In terms of Pokemon spawn, Day 2 had all Pokemon that appeared commonly on Day 1 appear throughout the day. There was no themed hour. Also, the Team Go Rocket grunts and team leaders were made easier to defeat and they spawned every 15 minutes at the PokeStops, along with them flying around in balloons.
It’s been announced that thanks to the efforts of the ticket holders, all Pokemon Go players will experience the Ultra Unlock rewards in the coming weeks, these include Dragon Week, Engina Week and Unova Week.
Overall, the Pokemon Go Fest 2020 was nice to experience and it does beat doing nothing at home. However, since seeing the previous Pokemon Go Fests where stadiums and parks are packed with Pokemon things and vistas and people on YouTube, I felt the experience was a tad lackluster from home. I hope to be able to experience one of the Pokemon Go Fests live and in person one day.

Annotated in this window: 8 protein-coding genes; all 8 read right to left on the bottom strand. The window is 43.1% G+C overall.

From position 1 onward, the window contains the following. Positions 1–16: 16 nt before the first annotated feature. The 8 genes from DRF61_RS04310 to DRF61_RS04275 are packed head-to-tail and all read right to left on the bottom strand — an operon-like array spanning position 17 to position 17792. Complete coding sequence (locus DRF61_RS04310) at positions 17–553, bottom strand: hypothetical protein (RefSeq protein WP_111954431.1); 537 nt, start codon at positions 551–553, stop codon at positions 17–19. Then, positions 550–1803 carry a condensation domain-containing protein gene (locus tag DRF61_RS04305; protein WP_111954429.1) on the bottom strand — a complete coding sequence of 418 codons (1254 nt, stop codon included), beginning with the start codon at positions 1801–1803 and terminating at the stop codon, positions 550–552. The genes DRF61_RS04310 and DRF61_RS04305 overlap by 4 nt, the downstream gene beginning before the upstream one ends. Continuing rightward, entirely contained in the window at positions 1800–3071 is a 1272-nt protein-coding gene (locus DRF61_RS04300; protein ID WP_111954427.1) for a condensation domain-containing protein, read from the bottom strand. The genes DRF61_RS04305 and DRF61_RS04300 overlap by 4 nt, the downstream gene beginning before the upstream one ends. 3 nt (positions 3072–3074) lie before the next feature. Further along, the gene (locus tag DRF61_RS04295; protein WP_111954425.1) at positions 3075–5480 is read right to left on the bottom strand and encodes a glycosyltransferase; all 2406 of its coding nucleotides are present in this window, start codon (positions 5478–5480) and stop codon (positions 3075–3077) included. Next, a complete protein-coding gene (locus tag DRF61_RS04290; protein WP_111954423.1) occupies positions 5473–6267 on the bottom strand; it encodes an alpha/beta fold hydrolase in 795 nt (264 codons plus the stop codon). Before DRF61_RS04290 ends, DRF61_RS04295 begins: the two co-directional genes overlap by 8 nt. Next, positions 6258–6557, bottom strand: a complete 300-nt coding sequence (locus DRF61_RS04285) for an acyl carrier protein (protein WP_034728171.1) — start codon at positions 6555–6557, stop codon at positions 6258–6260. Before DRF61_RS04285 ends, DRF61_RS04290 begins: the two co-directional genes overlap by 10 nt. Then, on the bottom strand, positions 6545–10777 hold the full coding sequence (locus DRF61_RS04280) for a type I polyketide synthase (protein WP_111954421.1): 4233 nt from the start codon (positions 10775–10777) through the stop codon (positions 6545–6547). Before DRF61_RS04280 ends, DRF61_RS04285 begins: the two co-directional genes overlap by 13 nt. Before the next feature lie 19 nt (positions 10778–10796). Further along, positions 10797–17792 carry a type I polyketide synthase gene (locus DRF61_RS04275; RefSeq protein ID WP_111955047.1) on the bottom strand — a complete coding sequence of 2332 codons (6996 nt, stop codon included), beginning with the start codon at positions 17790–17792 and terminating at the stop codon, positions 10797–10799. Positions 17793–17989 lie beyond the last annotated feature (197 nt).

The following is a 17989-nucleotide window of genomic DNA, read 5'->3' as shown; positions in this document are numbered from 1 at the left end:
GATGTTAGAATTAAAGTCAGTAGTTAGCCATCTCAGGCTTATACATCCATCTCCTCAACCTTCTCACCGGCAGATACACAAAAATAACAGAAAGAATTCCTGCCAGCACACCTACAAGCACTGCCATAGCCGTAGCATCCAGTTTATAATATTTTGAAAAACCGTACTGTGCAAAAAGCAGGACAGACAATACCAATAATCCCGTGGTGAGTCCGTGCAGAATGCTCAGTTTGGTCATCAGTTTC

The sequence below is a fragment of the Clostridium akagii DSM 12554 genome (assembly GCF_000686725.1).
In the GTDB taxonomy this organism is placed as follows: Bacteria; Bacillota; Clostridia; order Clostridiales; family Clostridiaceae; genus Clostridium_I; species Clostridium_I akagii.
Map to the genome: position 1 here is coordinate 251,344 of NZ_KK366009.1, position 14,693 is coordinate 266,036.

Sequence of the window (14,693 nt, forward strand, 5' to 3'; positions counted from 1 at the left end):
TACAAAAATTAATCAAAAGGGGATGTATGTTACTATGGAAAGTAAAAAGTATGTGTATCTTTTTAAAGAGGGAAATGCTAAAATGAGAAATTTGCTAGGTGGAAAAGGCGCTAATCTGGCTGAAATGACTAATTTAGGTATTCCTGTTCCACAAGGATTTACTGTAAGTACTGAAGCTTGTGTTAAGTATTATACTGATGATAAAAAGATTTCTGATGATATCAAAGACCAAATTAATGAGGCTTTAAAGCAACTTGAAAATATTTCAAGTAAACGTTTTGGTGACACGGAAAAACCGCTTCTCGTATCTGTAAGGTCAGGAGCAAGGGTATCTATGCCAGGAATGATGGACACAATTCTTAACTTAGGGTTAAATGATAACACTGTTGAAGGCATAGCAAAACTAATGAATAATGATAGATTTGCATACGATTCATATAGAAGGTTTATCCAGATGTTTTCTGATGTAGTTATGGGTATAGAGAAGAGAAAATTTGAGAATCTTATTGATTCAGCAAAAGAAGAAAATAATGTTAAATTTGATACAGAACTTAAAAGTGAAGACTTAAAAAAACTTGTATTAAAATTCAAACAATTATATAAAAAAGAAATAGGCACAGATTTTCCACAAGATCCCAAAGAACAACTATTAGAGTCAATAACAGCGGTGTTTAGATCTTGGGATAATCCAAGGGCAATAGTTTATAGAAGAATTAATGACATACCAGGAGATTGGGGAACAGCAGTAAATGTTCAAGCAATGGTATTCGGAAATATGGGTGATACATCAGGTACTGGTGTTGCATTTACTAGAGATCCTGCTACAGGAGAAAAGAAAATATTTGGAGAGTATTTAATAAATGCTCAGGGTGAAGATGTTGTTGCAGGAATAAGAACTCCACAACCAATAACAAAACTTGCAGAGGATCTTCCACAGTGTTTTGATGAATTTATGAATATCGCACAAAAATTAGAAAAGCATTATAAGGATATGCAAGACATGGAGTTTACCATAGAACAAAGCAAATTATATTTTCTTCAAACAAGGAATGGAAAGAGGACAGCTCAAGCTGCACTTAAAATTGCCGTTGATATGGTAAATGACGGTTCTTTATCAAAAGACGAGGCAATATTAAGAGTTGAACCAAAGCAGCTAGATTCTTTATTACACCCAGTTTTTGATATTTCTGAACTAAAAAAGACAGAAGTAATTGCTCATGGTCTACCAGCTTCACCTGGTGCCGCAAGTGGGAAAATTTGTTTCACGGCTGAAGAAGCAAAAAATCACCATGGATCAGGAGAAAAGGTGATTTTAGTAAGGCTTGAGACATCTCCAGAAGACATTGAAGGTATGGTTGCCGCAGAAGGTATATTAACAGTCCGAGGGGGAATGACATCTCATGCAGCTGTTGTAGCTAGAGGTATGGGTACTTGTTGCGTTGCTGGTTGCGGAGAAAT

In terms of gameplay, it was nice to be able to capture some hard to find Pokemon and battle against Giovanni and his Shadow Mewtwo. On the other hand, I just wished they offered some of the regional exclusive Pokemon like Heracross and Tropius during the event and more items for free such as Remote Raid Passes, Pokeballs and Pokemon storage space.
As always, Pokemon Go has had so many changes since its inception that it’s almost completely unrecognisable. The game is always evolving and has adapted well during the pandemic, so I look forward to seeing where it goes next.